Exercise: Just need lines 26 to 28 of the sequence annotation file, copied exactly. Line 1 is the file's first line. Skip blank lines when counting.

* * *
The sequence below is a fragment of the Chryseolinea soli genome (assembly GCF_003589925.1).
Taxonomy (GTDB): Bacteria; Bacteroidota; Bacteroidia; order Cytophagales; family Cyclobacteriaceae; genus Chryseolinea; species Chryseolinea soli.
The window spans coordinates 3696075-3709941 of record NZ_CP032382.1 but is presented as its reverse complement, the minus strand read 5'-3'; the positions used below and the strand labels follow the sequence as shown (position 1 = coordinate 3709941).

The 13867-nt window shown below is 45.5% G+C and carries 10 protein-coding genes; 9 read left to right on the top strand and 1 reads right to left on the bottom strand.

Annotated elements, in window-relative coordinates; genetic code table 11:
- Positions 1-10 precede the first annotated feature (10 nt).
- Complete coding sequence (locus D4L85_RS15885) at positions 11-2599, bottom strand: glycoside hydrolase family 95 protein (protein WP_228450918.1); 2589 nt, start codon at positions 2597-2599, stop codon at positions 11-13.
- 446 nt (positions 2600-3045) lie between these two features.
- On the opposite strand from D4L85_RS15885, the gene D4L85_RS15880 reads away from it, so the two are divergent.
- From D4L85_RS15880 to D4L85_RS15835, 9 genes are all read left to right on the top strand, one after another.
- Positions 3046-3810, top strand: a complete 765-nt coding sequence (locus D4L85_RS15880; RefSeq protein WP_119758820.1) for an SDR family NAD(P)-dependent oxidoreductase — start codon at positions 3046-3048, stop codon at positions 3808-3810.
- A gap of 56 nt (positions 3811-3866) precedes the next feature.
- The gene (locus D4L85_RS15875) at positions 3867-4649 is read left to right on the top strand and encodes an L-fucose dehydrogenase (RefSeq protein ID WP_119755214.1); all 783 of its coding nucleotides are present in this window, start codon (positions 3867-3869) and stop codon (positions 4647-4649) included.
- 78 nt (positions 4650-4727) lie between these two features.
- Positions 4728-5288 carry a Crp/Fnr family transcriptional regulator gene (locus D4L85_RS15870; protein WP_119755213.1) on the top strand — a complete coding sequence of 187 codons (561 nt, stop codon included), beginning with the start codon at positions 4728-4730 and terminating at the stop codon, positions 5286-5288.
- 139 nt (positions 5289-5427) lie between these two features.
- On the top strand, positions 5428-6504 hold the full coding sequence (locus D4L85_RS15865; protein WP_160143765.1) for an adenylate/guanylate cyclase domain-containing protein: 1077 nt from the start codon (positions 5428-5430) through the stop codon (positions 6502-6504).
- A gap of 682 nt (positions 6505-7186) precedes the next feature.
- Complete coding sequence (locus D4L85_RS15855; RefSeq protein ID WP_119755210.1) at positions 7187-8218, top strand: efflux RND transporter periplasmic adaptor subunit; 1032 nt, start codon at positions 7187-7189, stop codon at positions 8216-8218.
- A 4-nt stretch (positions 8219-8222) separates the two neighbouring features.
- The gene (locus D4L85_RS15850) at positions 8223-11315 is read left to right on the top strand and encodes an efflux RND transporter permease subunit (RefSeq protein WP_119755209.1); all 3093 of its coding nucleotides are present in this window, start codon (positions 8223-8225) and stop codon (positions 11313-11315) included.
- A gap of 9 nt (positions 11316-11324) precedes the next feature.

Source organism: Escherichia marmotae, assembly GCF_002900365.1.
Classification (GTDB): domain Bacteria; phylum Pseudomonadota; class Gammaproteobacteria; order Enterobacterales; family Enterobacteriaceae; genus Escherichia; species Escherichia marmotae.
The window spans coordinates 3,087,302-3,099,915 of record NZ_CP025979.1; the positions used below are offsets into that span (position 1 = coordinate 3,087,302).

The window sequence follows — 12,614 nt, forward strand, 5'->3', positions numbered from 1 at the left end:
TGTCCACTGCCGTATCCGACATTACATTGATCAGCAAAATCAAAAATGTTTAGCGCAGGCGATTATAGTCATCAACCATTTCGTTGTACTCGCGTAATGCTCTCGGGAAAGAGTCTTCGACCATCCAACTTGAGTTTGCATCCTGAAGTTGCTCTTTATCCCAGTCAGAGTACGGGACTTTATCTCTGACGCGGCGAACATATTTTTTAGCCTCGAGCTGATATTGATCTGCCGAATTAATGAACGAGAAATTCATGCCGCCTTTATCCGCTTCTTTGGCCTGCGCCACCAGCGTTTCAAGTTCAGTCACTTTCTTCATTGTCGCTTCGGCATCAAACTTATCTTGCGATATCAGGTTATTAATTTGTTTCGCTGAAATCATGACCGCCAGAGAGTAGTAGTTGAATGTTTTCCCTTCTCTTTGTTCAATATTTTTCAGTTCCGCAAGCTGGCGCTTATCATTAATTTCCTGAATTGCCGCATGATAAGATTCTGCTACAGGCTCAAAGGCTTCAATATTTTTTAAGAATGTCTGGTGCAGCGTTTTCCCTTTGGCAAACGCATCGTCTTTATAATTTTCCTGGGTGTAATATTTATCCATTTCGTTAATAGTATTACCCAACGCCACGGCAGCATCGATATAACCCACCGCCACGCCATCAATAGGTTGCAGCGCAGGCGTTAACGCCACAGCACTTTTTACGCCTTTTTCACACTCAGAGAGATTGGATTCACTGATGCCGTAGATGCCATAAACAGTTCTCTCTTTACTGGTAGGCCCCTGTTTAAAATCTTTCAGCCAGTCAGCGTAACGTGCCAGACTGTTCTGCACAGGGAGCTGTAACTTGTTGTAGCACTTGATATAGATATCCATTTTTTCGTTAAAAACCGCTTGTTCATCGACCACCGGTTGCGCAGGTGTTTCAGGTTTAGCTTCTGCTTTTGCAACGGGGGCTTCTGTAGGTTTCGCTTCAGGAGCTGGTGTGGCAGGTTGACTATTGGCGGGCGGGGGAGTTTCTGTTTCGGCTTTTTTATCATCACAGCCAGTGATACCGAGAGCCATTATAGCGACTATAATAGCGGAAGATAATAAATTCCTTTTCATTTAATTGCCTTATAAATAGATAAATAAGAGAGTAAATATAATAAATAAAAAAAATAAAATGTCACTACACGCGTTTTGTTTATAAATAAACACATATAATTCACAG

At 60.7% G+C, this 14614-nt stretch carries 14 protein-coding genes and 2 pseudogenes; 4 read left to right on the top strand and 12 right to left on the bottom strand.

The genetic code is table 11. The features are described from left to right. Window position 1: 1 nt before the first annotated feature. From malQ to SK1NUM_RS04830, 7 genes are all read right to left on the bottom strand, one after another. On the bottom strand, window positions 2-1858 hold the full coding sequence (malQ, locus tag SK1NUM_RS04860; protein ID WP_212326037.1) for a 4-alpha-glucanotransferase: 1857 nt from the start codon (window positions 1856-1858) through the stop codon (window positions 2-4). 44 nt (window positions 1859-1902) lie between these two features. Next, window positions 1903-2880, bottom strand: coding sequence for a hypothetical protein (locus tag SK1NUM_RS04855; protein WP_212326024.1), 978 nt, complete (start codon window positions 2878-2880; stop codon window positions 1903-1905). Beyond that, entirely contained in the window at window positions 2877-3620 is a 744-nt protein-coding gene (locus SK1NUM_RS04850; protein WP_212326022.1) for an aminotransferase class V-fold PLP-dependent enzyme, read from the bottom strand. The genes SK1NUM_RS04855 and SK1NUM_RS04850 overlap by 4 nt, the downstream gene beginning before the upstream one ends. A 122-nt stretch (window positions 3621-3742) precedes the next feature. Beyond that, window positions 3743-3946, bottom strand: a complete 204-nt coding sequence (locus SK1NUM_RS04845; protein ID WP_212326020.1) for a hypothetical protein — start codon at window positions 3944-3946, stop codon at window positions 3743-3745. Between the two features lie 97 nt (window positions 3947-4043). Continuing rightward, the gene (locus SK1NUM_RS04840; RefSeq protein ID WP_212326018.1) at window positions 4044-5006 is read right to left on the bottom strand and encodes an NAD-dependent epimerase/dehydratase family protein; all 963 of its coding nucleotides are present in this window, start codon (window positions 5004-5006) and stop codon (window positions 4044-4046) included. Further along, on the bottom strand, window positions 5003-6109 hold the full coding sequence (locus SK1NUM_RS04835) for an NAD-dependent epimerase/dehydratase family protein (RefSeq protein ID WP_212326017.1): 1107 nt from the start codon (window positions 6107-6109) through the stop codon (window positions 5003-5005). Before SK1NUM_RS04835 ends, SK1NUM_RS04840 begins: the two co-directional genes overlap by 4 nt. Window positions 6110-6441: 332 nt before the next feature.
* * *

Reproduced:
The window sequence follows — 12,614 nt, forward strand, 5'->3', positions numbered from 1 at the left end:
TGTCCACTGCCGTATCCGACATTACATTGATCAGCAAAATCAAAAATGTTTAGCGCAGGCGATTATAGTCATCAACCATTTCGTTGTACTCGCGTAATGCTCTCGGGAAAGAGTCTTCGACCATCCAACTTGAGTTTGCATCCTGAAGTTGCTCTTTATCCCAGTCAGAGTACGGGACTTTATCTCTGACGCGGCGAACATATTTTTTAGCCTCGAGCTGATATTGATCTGCCGAATTAATGAACGAGAAATTCATGCCGCCTTTATCCGCTTCTTTGGCCTGCGCCACCAGCGTTTCAAGTTCAGTCACTTTCTTCATTGTCGCTTCGGCATCAAACTTATCTTGCGATATCAGGTTATTAATTTGTTTCGCTGAAATCATGACCGCCAGAGAGTAGTAGTTGAATGTTTTCCCTTCTCTTTGTTCAATATTTTTCAGTTCCGCAAGCTGGCGCTTATCATTAATTTCCTGAATTGCCGCATGATAAGATTCTGCTACAGGCTCAAAGGCTTCAATATTTTTTAAGAATGTCTGGTGCAGCGTTTTCCCTTTGGCAAACGCATCGTCTTTATAATTTTCCTGGGTGTAATATTTATCCATTTCGTTAATAGTATTACCCAACGCCACGGCAGCATCGATATAACCCACCGCCACGCCATCAATAGGTTGCAGCGCAGGCGTTAACGCCACAGCACTTTTTACGCCTTTTTCACACTCAGAGAGATTGGATTCACTGATGCCGTAGATGCCATAAACAGTTCTCTCTTTACTGGTAGGCCCCTGTTTAAAATCTTTCAGCCAGTCAGCGTAACGTGCCAGACTGTTCTGCACAGGGAGCTGTAACTTGTTGTAGCACTTGATATAGATATCCATTTTTTCGTTAAAAACCGCTTGTTCATCGACCACCGGTTGCGCAGGTGTTTCAGGTTTAGCTTCTGCTTTTGCAACGGGGGCTTCTGTAGGTTTCGCTTCAGGAGCTGGTGTGGCAGGTTGACTATTGGCGGGCGGGGGAGTTTCTGTTTCGGCTTTTTTATCATCACAGCCAGTGATACCGAGAGCCATTATAGCGACTATAATAGCGGAAGATAATAAATTCCTTTTCATTTAATTGCCTTATAAATAGATAAATAAGAGAGTAAATATAATAAATAAAAAAAATAAAATGTCACTACACGCGTTTTGTTTATAAATAAACACATATAATTCACAG

At 60.7% G+C, this 14614-nt stretch carries 14 protein-coding genes and 2 pseudogenes; 4 read left to right on the top strand and 12 right to left on the bottom strand.